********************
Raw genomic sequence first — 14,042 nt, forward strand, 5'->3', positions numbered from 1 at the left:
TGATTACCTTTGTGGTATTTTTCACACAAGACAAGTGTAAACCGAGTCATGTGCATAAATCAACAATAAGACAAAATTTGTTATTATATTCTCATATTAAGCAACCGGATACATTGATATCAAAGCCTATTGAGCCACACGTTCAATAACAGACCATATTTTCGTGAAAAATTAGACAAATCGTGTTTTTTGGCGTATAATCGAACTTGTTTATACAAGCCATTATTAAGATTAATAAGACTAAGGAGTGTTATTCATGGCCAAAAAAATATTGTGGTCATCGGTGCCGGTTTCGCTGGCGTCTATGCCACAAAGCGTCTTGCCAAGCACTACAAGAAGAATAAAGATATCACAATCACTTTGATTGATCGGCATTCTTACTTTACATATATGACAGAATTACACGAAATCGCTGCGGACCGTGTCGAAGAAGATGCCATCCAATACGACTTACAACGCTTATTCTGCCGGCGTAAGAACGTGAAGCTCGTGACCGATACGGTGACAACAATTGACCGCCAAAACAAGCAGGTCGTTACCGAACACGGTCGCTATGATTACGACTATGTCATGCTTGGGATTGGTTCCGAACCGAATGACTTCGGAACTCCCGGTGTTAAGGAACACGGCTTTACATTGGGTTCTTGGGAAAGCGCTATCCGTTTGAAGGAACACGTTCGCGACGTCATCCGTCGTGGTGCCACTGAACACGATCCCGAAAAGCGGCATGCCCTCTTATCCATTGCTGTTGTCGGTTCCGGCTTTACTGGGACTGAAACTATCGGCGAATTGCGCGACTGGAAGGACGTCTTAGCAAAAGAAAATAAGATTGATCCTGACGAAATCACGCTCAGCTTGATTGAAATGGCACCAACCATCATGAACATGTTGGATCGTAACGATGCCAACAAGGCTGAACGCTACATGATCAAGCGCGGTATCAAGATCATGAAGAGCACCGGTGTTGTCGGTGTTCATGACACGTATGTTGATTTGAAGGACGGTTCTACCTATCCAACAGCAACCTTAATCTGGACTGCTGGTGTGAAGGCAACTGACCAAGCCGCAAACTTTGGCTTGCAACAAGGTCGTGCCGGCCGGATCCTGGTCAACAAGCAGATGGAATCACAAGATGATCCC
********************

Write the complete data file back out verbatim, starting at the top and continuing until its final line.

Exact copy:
Raw genomic sequence first — 14,042 nt, forward strand, 5'->3', positions numbered from 1 at the left:
TGATTACCTTTGTGGTATTTTTCACACAAGACAAGTGTAAACCGAGTCATGTGCATAAATCAACAATAAGACAAAATTTGTTATTATATTCTCATATTAAGCAACCGGATACATTGATATCAAAGCCTATTGAGCCACACGTTCAATAACAGACCATATTTTCGTGAAAAATTAGACAAATCGTGTTTTTTGGCGTATAATCGAACTTGTTTATACAAGCCATTATTAAGATTAATAAGACTAAGGAGTGTTATTCATGGCCAAAAAAATATTGTGGTCATCGGTGCCGGTTTCGCTGGCGTCTATGCCACAAAGCGTCTTGCCAAGCACTACAAGAAGAATAAAGATATCACAATCACTTTGATTGATCGGCATTCTTACTTTACATATATGACAGAATTACACGAAATCGCTGCGGACCGTGTCGAAGAAGATGCCATCCAATACGACTTACAACGCTTATTCTGCCGGCGTAAGAACGTGAAGCTCGTGACCGATACGGTGACAACAATTGACCGCCAAAACAAGCAGGTCGTTACCGAACACGGTCGCTATGATTACGACTATGTCATGCTTGGGATTGGTTCCGAACCGAATGACTTCGGAACTCCCGGTGTTAAGGAACACGGCTTTACATTGGGTTCTTGGGAAAGCGCTATCCGTTTGAAGGAACACGTTCGCGACGTCATCCGTCGTGGTGCCACTGAACACGATCCCGAAAAGCGGCATGCCCTCTTATCCATTGCTGTTGTCGGTTCCGGCTTTACTGGGACTGAAACTATCGGCGAATTGCGCGACTGGAAGGACGTCTTAGCAAAAGAAAATAAGATTGATCCTGACGAAATCACGCTCAGCTTGATTGAAATGGCACCAACCATCATGAACATGTTGGATCGTAACGATGCCAACAAGGCTGAACGCTACATGATCAAGCGCGGTATCAAGATCATGAAGAGCACCGGTGTTGTCGGTGTTCATGACACGTATGTTGATTTGAAGGACGGTTCTACCTATCCAACAGCAACCTTAATCTGGACTGCTGGTGTGAAGGCAACTGACCAAGCCGCAAACTTTGGCTTGCAACAAGGTCGTGCCGGCCGGATCCTGGTCAACAAGCAGATGGAATCACAAGATGATCCC